At 6 pm on Friday evening, Vivienne Johnson began to pack up her things to go home. She glanced surreptitiously across at Martin, still seated at his desk. Usually he would be sitting up straight – there was nothing sloppy about Martin Fitzgerald – but tonight he was slumped over his keyboard, every line of his posture screaming exhaustion.

Martin had been back at work for a week and already Viv was worried about him.

She remembered the moment he had walked into the office on Monday morning. He seemed uncharacteristically hesitant, his expression a mixture of diffidence and apprehension. His suit jacket hung baggy on a too-lean frame and his face was noticeably thinner, accentuating the sharp angel of his jaw. The cane he carried with an obvious degree of embarrassment attested to the fact that he was far from fully recovered from the bullet wounds that had kept him from the office for six weeks.

Viv was careful not to allow her concern to show, greeting him warmly and with genuine pleasure. She had seen the relief and gratitude shining in his eyes and understood just how difficult this moment had been for him. It had been hard enough for her on her own return a week before and she was glad that she was able to be there for him.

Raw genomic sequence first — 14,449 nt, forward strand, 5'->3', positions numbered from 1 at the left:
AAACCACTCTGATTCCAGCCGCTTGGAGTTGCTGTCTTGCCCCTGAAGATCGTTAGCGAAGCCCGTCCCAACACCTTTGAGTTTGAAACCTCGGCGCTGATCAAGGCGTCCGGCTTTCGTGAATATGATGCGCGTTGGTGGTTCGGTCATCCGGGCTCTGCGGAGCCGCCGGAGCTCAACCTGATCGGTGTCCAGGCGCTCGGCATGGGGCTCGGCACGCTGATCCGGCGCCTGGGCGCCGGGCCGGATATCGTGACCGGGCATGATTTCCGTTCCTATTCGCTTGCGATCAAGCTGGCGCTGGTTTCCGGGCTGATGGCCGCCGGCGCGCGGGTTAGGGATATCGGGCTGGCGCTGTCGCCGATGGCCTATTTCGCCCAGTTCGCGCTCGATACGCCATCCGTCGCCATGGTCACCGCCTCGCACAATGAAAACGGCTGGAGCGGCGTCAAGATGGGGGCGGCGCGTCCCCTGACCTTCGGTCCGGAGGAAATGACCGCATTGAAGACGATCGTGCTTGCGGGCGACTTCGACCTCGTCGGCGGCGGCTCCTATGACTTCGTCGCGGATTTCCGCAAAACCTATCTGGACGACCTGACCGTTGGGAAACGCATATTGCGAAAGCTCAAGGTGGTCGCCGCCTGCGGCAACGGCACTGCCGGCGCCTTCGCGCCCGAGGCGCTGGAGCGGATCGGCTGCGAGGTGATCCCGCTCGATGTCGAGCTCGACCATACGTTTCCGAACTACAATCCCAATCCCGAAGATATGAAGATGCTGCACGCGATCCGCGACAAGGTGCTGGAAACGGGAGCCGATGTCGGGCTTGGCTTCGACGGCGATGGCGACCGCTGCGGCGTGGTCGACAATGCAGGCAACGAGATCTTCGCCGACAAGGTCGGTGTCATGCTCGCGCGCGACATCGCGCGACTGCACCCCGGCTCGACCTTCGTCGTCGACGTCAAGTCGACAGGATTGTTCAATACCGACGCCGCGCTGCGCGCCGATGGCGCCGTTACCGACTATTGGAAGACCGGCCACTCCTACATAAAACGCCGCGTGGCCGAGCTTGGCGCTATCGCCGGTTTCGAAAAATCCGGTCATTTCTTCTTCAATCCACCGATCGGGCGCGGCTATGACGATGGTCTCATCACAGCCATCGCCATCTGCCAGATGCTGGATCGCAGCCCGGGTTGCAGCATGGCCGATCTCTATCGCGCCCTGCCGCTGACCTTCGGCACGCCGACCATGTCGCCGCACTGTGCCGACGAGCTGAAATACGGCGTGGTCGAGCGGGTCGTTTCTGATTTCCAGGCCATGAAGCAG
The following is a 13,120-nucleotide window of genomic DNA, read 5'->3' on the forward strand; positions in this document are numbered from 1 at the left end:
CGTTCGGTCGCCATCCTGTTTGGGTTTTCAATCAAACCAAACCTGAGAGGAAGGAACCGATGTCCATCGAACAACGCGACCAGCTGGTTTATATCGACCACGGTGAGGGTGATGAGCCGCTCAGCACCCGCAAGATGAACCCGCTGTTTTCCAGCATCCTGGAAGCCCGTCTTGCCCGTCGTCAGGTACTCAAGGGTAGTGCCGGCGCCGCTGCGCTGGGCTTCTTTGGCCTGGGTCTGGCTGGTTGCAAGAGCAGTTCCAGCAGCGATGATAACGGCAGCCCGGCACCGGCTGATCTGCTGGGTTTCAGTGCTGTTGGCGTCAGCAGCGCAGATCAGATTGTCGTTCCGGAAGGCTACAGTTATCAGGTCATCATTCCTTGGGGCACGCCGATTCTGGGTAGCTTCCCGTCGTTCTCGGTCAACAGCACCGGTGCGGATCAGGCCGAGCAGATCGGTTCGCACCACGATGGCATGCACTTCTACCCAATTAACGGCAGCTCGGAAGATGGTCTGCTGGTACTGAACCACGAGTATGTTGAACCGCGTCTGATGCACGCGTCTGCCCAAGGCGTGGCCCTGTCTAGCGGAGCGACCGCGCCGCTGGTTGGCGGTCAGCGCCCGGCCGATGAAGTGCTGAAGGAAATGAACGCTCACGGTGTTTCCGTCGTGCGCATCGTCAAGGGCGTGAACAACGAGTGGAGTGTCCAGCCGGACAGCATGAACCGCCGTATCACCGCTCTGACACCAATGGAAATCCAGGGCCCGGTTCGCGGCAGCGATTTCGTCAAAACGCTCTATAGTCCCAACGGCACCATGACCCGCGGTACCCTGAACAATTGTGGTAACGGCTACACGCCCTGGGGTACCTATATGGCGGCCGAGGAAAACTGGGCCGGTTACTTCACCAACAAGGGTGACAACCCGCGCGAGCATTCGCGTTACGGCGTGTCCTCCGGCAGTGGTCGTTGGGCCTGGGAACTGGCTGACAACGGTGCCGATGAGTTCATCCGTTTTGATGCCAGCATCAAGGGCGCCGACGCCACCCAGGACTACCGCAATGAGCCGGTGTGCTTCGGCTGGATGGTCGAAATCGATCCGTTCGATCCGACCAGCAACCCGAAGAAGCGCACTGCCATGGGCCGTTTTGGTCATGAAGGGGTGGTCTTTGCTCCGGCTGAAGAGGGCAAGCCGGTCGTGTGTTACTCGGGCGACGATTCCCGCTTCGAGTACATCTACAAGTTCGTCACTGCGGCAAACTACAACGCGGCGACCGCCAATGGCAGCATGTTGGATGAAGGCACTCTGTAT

Martin’s violent brush with death had profoundly affected every member of the team. Viv observed her co-workers carefully over the next few days, hoping that they would be able to get past their own emotions and make Martin’s return to work as easy as possible.

Initially Jack had been obvious in his relief to have his agent back, although Viv detected a certain discomfort in subsequent conversations with Fitzgerald. Coming so close to losing one of his agents must have affected him badly. It was characteristic of Jack that he would find it difficult to act as if nothing had happened.